$300 an Apple mile marker, not milestone

The tech giant will leave the record share price in the dust it rises much higher.

By Jim Cramer Oct 14, 2010 9:38AM

jim cramerBy Jim Cramer, TheStreet

 

What's the significance of Apple (AAPL) crossing $300? Not much, frankly. In fact, I am reminded of Hyman Roth's eulogy of the dearly departed Moe Greene -- $300 seems no more than a "desert stopover for GIs on the way to the West Coast." I believe that $300 will not warrant a plaque or a signpost or a statue on the way to much higher prices for the computer and entertainment giant.

 

On Tuesday, in my talk at the 92nd Street Y, I again had to remind people that Apple had now gone from $200 to $300 in the past year and that $400 wouldn't be so extreme. We would accept such a move from most companies that are doing well, with accelerating fundamentals.

 

Of course we are bumping up against all sorts of other constraints: the law of large numbers, the disbelief that this company could be worth more than Exxon (XOM) one day and worth more than Microsoft (MSFT) today. The recognition that when we put so-called outrageous valuations like Apple's on stocks before, in the 1999 time frame, it all ended badly.

 

You always fear rationalizing a move like this that creates such a huge market capitalization. But the best way to envision what is happening here isn't just that Apple could earn $22 a share in fiscal 2011 or that it might have $100 billion in revenue if dreams of 40 million iPad sales and a Verizon (VZ) iPhone pickup come true.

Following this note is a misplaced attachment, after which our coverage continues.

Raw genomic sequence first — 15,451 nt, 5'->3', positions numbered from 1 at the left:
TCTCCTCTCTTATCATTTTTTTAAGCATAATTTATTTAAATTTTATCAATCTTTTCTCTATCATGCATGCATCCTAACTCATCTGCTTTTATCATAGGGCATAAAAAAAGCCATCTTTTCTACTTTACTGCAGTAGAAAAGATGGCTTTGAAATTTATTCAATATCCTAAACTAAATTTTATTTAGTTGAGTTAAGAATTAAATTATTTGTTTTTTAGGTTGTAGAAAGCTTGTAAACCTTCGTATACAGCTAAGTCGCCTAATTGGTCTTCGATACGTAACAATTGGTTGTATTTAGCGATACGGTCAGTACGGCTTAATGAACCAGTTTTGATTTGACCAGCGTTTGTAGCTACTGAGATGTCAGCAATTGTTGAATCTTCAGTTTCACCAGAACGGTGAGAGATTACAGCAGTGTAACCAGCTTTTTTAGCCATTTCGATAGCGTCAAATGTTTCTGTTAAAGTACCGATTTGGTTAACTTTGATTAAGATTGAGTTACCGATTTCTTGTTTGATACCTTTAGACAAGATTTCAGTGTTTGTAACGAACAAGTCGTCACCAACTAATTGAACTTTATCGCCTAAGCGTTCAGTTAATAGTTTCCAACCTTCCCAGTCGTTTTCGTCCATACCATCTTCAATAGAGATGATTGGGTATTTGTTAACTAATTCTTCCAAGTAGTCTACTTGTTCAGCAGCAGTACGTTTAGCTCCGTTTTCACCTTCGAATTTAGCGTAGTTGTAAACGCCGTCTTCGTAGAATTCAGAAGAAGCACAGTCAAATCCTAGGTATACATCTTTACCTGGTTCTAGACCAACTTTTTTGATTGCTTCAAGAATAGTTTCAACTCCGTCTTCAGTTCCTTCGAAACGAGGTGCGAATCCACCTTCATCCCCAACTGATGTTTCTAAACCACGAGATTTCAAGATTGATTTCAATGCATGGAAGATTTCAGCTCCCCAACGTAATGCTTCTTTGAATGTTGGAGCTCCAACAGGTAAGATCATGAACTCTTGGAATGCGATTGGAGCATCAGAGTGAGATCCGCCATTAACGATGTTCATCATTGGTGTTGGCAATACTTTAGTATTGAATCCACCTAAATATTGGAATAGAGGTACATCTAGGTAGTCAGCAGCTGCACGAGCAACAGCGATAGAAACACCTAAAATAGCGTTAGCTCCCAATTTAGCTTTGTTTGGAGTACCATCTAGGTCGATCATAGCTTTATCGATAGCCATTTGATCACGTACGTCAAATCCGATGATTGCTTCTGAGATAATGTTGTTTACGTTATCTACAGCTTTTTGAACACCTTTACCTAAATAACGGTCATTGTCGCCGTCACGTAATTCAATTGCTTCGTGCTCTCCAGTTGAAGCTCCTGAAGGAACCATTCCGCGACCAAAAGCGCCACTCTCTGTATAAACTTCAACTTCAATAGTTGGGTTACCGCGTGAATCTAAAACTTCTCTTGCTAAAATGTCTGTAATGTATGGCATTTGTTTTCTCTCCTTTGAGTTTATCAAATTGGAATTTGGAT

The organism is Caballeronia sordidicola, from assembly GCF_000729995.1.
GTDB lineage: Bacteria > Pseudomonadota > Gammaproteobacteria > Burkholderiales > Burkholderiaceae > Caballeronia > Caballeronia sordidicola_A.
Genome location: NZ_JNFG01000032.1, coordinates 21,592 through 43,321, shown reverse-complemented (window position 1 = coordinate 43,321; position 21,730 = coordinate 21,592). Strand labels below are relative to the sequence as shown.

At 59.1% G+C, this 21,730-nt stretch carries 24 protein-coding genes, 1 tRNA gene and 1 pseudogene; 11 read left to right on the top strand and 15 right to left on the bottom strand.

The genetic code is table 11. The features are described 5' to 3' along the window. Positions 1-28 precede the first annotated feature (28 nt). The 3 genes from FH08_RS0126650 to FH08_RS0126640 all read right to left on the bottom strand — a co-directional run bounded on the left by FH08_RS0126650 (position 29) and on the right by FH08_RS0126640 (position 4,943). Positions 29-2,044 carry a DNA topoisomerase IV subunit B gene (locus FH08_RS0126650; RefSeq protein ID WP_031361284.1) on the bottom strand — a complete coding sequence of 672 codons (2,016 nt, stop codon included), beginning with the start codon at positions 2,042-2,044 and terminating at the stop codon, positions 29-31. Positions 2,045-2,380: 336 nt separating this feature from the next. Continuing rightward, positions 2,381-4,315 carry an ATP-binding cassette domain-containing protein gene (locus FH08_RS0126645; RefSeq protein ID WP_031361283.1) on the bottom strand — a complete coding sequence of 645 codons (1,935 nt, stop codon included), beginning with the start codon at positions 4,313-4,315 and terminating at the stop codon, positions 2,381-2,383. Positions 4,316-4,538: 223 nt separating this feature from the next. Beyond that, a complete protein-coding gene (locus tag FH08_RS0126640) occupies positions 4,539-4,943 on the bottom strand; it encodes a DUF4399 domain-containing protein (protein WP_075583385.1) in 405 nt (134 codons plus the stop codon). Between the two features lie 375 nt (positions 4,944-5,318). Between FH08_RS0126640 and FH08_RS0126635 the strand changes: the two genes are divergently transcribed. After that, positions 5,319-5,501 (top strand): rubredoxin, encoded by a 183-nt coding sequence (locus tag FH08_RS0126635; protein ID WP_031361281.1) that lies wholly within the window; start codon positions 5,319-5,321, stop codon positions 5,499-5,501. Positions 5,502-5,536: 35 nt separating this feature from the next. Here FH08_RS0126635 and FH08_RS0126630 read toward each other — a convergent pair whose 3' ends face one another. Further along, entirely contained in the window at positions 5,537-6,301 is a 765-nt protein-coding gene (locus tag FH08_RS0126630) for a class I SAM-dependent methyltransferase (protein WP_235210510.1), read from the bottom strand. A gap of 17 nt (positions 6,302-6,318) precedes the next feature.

It's what's in Apple's wake that matters. If you go listen to Intel's (INTC) conference call, you are going to hear a confident Intel talking about its entry into the tablet market. But maybe Apple is going to Zune the iPad market (to use as a metaphor the perhaps better musical gizmo from Microsoft).

 

Maybe Apple can do the same thing to the entire PC and mobile device market that it did to music? Is that worth only the additional $100 billion in market cap that the company has tacked on since the release of the iPad and the new iPhone? Do we really think that only $100 billion in value has been destroyed by this behemoth?

 

Yeah, to me, $300 a share isn't much at all. It's Vegas.

 

California beckons.

 

At the time of publication, Cramer was long Apple and Intel.

 

Jim Cramer is co-founder and chairman of TheStreet. He contributes daily market commentary for TheStreet's sites and serves as an adviser to the company's CEO.

 

Click here to follow Cramer's trades for his Charitable Trust.

 

Related Articles

0Comments

DATA PROVIDERS

Copyright © 2014 Microsoft. All rights reserved.

Fundamental company data and historical chart data provided by Morningstar Inc. Real-time index quotes and delayed quotes supplied by Morningstar Inc. Quotes delayed by up to 15 minutes, except where indicated otherwise. Fund summary, fund performance and dividend data provided by Morningstar Inc. Analyst recommendations provided by Zacks Investment Research. StockScouter data provided by Verus Analytics. IPO data provided by Hoover's Inc. Index membership data provided by Morningstar Inc.

STOCK SCOUTER

StockScouter rates stocks from 1 to 10, with 10 being the best, using a system of advanced mathematics to determine a stock's expected risk and return. Ratings are displayed on a bell curve, meaning there will be fewer ratings of 1 and 10 and far more of 4 through 7.

116
116 rated 1
265
265 rated 2
429
429 rated 3
612
612 rated 4
499
499 rated 5
525
525 rated 6
701
701 rated 7
533
533 rated 8
337
337 rated 9
131
131 rated 10
12345678910

Top Picks

SYMBOLNAMERATING
UPLULTRA PETROLEUM Corp10
COPCONOCOPHILLIPS9
TAT&T Inc9
DVNDEVON ENERGY CORPORATION9
EOGEOG RESOURCES Inc9
More

VIDEO ON MSN MONEY

ABOUT

Top Stocks provides analysis about the most noteworthy stocks in the market each day, combining some of the best content from around the MSN Money site and the rest of the Web.

Contributors include professional investors and journalists affiliated with MSN Money.

Follow us on Twitter @topstocksmsn.